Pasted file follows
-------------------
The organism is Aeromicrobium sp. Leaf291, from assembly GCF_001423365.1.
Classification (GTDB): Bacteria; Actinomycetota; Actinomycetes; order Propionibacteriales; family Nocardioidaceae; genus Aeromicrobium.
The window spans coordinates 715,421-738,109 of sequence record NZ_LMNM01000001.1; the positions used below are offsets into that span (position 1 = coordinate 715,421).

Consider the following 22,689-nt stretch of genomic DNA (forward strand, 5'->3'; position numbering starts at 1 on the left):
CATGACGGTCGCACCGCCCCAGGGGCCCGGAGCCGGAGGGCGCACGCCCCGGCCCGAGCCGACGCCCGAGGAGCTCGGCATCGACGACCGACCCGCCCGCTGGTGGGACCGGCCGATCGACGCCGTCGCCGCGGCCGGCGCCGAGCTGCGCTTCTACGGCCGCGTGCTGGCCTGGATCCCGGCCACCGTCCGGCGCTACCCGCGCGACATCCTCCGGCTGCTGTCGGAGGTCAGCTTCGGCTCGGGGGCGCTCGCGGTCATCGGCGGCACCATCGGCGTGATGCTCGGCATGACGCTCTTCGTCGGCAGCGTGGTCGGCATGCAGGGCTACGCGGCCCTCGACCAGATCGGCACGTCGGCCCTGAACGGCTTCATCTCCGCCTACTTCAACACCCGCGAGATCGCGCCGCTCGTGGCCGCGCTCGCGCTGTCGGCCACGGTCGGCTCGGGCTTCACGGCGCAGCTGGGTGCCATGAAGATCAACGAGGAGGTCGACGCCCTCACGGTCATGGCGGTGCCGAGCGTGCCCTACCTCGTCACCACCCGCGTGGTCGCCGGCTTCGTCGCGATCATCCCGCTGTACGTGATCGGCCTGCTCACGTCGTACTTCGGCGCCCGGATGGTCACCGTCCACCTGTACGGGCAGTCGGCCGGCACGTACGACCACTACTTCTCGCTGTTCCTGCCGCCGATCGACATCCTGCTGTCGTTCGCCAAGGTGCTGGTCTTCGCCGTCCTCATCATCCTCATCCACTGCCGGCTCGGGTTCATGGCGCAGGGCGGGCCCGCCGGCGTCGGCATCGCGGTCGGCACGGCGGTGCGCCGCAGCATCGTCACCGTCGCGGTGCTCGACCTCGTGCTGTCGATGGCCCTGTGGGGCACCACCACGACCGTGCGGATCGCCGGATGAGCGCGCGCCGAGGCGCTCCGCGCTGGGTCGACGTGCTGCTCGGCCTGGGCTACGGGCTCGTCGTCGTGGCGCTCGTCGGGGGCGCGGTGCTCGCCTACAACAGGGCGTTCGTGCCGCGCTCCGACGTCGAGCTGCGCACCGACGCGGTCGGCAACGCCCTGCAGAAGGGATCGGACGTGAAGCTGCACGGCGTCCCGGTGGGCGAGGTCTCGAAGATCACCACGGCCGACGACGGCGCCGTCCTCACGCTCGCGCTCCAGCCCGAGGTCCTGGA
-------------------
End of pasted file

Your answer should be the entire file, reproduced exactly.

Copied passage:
The organism is Aeromicrobium sp. Leaf291, from assembly GCF_001423365.1.
Classification (GTDB): Bacteria; Actinomycetota; Actinomycetes; order Propionibacteriales; family Nocardioidaceae; genus Aeromicrobium.
The window spans coordinates 715,421-738,109 of sequence record NZ_LMNM01000001.1; the positions used below are offsets into that span (position 1 = coordinate 715,421).

Consider the following 22,689-nt stretch of genomic DNA (forward strand, 5'->3'; position numbering starts at 1 on the left):
CATGACGGTCGCACCGCCCCAGGGGCCCGGAGCCGGAGGGCGCACGCCCCGGCCCGAGCCGACGCCCGAGGAGCTCGGCATCGACGACCGACCCGCCCGCTGGTGGGACCGGCCGATCGACGCCGTCGCCGCGGCCGGCGCCGAGCTGCGCTTCTACGGCCGCGTGCTGGCCTGGATCCCGGCCACCGTCCGGCGCTACCCGCGCGACATCCTCCGGCTGCTGTCGGAGGTCAGCTTCGGCTCGGGGGCGCTCGCGGTCATCGGCGGCACCATCGGCGTGATGCTCGGCATGACGCTCTTCGTCGGCAGCGTGGTCGGCATGCAGGGCTACGCGGCCCTCGACCAGATCGGCACGTCGGCCCTGAACGGCTTCATCTCCGCCTACTTCAACACCCGCGAGATCGCGCCGCTCGTGGCCGCGCTCGCGCTGTCGGCCACGGTCGGCTCGGGCTTCACGGCGCAGCTGGGTGCCATGAAGATCAACGAGGAGGTCGACGCCCTCACGGTCATGGCGGTGCCGAGCGTGCCCTACCTCGTCACCACCCGCGTGGTCGCCGGCTTCGTCGCGATCATCCCGCTGTACGTGATCGGCCTGCTCACGTCGTACTTCGGCGCCCGGATGGTCACCGTCCACCTGTACGGGCAGTCGGCCGGCACGTACGACCACTACTTCTCGCTGTTCCTGCCGCCGATCGACATCCTGCTGTCGTTCGCCAAGGTGCTGGTCTTCGCCGTCCTCATCATCCTCATCCACTGCCGGCTCGGGTTCATGGCGCAGGGCGGGCCCGCCGGCGTCGGCATCGCGGTCGGCACGGCGGTGCGCCGCAGCATCGTCACCGTCGCGGTGCTCGACCTCGTGCTGTCGATGGCCCTGTGGGGCACCACCACGACCGTGCGGATCGCCGGATGAGCGCGCGCCGAGGCGCTCCGCGCTGGGTCGACGTGCTGCTCGGCCTGGGCTACGGGCTCGTCGTCGTGGCGCTCGTCGGGGGCGCGGTGCTCGCCTACAACAGGGCGTTCGTGCCGCGCTCCGACGTCGAGCTGCGCACCGACGCGGTCGGCAACGCCCTGCAGAAGGGATCGGACGTGAAGCTGCACGGCGTCCCGGTGGGCGAGGTCTCGAAGATCACCACGGCCGACGACGGCGCCGTCCTCACGCTCGCGCTCCAGCCCGAGGTCCTGGA